For about a month, Good Morning America co-hosts Charles Gibson and Diane Sawyer had taken turns co-anchoring the newscast with Elizabeth Vargas. From about March 2006 to May 2006, Elizabeth Vargas had been anchoring the broadcast alone, becoming the first de facto solo female evening news solo anchor. At the time, it was unknown what ABC News planned to do until Bob Woodruff returned to the anchor chair, which appeared to be nowhere in the near future, and when Vargas began her maternity leave. Rumors flew that Diane Sawyer wanted to become the sole anchor of WNT in order to beat Katie Couric's switch to the CBS anchor chair. However, the New York Post's Cindy Adams reported that Charles Gibson would become Bob Woodruff's "Temporary Permanent Replacement".

Starting around March 2006, the West Coast editions of WNT were scaled back due to the fact that Elizabeth Vargas anchored the broadcast on her own at the time.

On May 23, 2006, Elizabeth Vargas announced her resignation from World News Tonight. Charles Gibson was then named sole anchor of the show, effective May 29, 2006, effectively replacing Vargas and her injured co-anchor Bob Woodruff. Vargas cited her doctors' recommendation to cut back her schedule considerably due to her maternity leave, and her wish to spend more time with her new baby. She has since returned to co-anchor 20/20 and ABC News specials, and has already substituted for Gibson on World News.

Bob Woodruff, although still recovering from his injuries, returned to WNT on February 28, 2007.

While the 3 p.m. World News Now webcast remains, the West Coast editions have been scrapped. Gibson will continue to update the newscast as warranted for the other time zones, but the entire newscast will not be presented live, as was previously the case.

Some media analysts found the reasons for the change to be merely a cover for ABC News' real intentions to bring stability to its flagship news program that had been slipping in the ratings, and to attract some older viewers away from the CBS Evening News with interim anchor Bob Schieffer. Indeed, the advertising campaign focuses on Gibson's experience, calling Gibson "Your Trusted Source", similar to a campaign for Peter Jennings, "Trust is Earned", in the wake of the Killian documents scandal at CBS and Brian Williams' assumption of the NBC anchor chair.

On July 19, 2006, ABC News announced that World News Tonight would have its name officially changed to World News With Charles Gibson. The network chose to make the small name change in order to reflect the program's availability twenty-four hours a day through its webcast and through ABCNews.com.

In the 2007 February sweeps, World News with Charles Gibson achieved the number one spot in the Nielsen ratings for nightly news broadcasts, overtaking NBC Nightly News. This was ABC's first victory since the week Peter Jennings died in August 2005.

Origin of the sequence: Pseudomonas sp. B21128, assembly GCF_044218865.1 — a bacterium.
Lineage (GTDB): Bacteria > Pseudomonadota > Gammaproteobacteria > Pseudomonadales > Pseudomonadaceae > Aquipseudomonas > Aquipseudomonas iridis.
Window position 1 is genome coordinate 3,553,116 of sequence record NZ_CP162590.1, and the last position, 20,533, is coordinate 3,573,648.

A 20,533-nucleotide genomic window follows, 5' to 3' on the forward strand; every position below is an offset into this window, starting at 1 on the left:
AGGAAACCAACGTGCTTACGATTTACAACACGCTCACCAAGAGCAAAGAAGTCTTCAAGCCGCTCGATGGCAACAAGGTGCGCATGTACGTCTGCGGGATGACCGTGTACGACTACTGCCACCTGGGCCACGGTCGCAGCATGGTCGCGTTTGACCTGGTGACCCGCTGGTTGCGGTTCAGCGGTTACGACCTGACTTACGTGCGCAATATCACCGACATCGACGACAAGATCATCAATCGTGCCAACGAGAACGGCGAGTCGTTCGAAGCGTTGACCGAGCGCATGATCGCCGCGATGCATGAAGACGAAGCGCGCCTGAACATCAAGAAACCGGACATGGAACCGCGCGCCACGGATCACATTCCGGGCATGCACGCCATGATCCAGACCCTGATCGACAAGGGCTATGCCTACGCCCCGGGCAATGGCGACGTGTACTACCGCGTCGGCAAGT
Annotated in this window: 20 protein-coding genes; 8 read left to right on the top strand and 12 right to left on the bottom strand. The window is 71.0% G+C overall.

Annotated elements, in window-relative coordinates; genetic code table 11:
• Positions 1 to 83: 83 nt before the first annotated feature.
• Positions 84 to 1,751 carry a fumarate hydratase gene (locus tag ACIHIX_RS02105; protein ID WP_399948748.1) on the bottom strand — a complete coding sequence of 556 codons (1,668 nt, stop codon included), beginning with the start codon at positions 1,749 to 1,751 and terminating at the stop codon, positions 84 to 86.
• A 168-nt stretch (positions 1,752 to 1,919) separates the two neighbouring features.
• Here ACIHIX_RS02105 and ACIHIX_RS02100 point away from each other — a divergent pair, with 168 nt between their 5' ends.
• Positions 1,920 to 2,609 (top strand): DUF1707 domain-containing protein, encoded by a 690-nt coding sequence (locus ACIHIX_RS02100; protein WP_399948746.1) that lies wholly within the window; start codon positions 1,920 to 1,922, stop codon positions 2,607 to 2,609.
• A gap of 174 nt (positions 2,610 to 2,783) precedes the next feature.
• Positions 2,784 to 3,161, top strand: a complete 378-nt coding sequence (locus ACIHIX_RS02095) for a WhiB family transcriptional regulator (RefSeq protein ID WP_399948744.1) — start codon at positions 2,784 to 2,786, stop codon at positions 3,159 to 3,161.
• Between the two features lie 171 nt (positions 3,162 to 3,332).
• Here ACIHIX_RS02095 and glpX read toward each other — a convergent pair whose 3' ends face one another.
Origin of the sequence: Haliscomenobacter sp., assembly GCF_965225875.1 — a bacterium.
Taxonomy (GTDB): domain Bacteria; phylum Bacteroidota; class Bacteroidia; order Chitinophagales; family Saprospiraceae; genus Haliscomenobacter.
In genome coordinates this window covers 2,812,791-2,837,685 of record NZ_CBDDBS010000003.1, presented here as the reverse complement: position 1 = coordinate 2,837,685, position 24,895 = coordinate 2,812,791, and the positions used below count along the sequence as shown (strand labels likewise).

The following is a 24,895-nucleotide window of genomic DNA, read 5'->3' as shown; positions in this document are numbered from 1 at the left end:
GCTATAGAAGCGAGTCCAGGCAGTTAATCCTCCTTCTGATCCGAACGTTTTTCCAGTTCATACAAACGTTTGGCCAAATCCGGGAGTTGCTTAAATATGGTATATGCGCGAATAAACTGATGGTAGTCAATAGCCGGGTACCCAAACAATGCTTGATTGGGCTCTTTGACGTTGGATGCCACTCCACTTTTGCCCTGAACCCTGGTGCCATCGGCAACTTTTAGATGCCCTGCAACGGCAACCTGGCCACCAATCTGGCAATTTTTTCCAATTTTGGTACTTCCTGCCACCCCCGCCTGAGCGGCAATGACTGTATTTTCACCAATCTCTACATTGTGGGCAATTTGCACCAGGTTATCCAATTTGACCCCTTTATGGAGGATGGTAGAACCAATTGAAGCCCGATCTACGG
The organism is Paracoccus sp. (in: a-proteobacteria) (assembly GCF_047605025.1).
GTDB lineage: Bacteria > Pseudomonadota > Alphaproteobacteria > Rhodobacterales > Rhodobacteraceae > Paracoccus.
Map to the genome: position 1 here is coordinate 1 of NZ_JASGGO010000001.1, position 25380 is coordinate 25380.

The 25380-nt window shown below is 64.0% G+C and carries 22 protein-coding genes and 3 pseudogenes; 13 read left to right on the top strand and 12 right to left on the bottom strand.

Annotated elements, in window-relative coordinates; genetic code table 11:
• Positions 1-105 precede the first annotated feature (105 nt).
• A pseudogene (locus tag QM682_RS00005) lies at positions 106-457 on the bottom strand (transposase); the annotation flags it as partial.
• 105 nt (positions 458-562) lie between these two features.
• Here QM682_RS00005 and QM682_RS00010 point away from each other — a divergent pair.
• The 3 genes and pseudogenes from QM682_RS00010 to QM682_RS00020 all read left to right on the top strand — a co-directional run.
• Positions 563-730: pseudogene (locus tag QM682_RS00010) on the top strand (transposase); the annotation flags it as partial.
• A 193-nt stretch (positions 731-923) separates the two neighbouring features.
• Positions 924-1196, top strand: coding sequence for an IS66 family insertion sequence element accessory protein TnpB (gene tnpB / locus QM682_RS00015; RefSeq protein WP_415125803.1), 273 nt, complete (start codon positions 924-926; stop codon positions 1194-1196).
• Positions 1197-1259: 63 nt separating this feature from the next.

Starting in April 2007, Charles Gibson announced that Monday broadcasts of World News would be expanded editions allowing only one commercial interruption to feature extended special segments on global warming. Jon Banner is currently the show's executive producer.

ABC News' World News With Charles Gibson won the May 2008 sweeps period decisively over NBC Nightly News with Brian Williams, marking Gibson's second consecutive sweep win and widening his lead in the evening news race. That was the first time World News had won consecutive sweeps since 1996, the year ABC's Peter Jennings ceded the ratings crown to NBC's Tom Brokaw.

However, World News has since lost the lead it once had in viewers, making NBC Nightly News the most watched nightly newscast from the three historic networks.

On December 31, 2007, World News with Charles Gibson debuted a new HD ready set, featuring the ABC News logo prominently carved out of wood in front with logo's colors, a rear-projection screen, and plasma screens. The show has also updated the graphics to prepare for the HD completion which was completed in early 2008.

ABC World News began broadcasting in High Definition on August 25, 2008 during its coverage of the 2008 Democratic National Convention. They follow in the footsteps of NBC Nightly News and the CBS Evening News in doing so.

When Charles Gibson is away or on-assignment, typically Diane Sawyer will anchor. Other substitutes include George Stephanapoulos.

WNT expanded to six nights a week with World News Sunday on January 28, 1979, and to a full seven days with the premiere of World News Saturday on January 5, 1985, years after the two other historical networks had added weekend newscasts.